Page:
The rise and fall of a startup, and what I learned as a developer
The story of Octerra is one that is sometimes exciting, sometimes bitter, and unfortunately, very common. I worked at a startup from its conception through its end, where our funding ended up falling through, and there are a lot of things I learned in the process. Even though I consider myself a junior developer, I was able to walk away with important lessons on what makes a team really work, how to approach conflict within a small team, and why intentional culture is vital to building a company worth working for.
What’s it like to be a junior at a startup? Is everything on fire all the time?
I originally worked for StudioNow, which is the sort of “parent” company that spun out Octerra. You can read more about that here. I already knew the team when I joined, and felt extremely comfortable joining as a junior. The company had a track record of hiring junior developers and promoting within, so I knew what I was getting into. About 8 months in, it was announced that our entire tech team would be spinning out of StudioNow and creating a new startup around the SaaS platform that we created. While it was exciting, it was sort of nerve-wracking too. Most of the devs on the team knew what could happen as a startup (you could hit it big and get rich quick and work at one of the most exciting companies to ever exist, or you could crash and burn and lose your job, or anywhere in-between), but I certainly was less than prepared for the bumps in the road that we ended up going through.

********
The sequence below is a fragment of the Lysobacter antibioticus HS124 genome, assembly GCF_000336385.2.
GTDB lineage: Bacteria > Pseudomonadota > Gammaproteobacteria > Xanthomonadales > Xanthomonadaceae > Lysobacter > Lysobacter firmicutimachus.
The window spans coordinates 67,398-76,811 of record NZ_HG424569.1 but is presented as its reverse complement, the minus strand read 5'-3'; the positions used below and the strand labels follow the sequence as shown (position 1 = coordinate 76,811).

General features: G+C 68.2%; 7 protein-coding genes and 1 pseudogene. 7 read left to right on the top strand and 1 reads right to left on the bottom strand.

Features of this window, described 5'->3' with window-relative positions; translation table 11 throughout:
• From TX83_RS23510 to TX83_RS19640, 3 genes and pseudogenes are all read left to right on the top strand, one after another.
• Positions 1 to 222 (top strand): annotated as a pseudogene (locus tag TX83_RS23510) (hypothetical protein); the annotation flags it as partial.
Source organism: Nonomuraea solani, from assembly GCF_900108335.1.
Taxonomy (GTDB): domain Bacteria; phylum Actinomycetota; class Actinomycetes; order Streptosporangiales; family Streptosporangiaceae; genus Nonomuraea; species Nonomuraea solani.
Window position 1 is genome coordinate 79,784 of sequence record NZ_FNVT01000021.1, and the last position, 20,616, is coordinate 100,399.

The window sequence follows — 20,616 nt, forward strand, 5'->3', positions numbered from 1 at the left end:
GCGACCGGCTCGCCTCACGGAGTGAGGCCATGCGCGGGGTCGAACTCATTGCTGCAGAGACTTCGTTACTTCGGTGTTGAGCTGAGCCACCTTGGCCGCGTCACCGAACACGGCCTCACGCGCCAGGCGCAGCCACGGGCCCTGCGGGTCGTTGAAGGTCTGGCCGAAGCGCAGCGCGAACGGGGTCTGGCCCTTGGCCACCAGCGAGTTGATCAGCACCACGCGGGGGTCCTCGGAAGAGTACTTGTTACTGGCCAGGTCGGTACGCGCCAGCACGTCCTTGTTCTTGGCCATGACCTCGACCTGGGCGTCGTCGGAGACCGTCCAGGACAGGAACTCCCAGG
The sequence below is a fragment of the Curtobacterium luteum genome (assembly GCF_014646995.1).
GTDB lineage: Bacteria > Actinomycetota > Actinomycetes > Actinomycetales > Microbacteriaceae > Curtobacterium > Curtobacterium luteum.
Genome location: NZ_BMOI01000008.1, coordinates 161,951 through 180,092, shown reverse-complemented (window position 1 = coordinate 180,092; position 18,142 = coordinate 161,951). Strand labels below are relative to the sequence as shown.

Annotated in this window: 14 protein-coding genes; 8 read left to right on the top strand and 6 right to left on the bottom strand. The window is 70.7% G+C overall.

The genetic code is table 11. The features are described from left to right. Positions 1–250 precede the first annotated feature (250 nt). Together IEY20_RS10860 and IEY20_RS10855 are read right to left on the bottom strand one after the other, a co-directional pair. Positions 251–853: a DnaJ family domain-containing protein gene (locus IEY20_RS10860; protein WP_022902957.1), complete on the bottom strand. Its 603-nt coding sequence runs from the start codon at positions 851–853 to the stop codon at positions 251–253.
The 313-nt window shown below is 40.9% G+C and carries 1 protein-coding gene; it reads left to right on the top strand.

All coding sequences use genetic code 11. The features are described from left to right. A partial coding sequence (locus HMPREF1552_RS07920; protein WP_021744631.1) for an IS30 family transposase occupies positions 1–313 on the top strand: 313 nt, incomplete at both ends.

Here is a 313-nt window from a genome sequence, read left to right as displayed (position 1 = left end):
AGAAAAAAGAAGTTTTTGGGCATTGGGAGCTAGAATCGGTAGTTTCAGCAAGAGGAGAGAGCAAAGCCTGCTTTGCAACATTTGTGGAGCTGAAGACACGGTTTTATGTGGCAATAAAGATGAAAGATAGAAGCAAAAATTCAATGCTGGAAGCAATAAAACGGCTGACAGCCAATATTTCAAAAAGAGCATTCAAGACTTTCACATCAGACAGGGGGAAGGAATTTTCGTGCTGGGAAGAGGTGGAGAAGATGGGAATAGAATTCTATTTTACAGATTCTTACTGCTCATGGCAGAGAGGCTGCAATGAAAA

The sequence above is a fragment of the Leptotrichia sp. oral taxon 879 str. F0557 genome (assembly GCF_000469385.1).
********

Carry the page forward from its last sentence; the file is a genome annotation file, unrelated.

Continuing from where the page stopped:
Working at a small company as a junior typically means one of two things: you touch literally every part of the software, or you sit and fix bugs. Fortunately, I worked for a boss who passionately believed in the former, so I was thrown into the fire (with plenty of teammates to bail me out when I needed it). I highly recommend that you thoroughly vet the team that you’re interviewing for if you’re in this position, so you know what kind of role they’ve cut out for junior developers. Though it’s not ideal for everyone, being thrown into the deep end with a teammate for a life raft was exactly what I needed. I learned so many different things…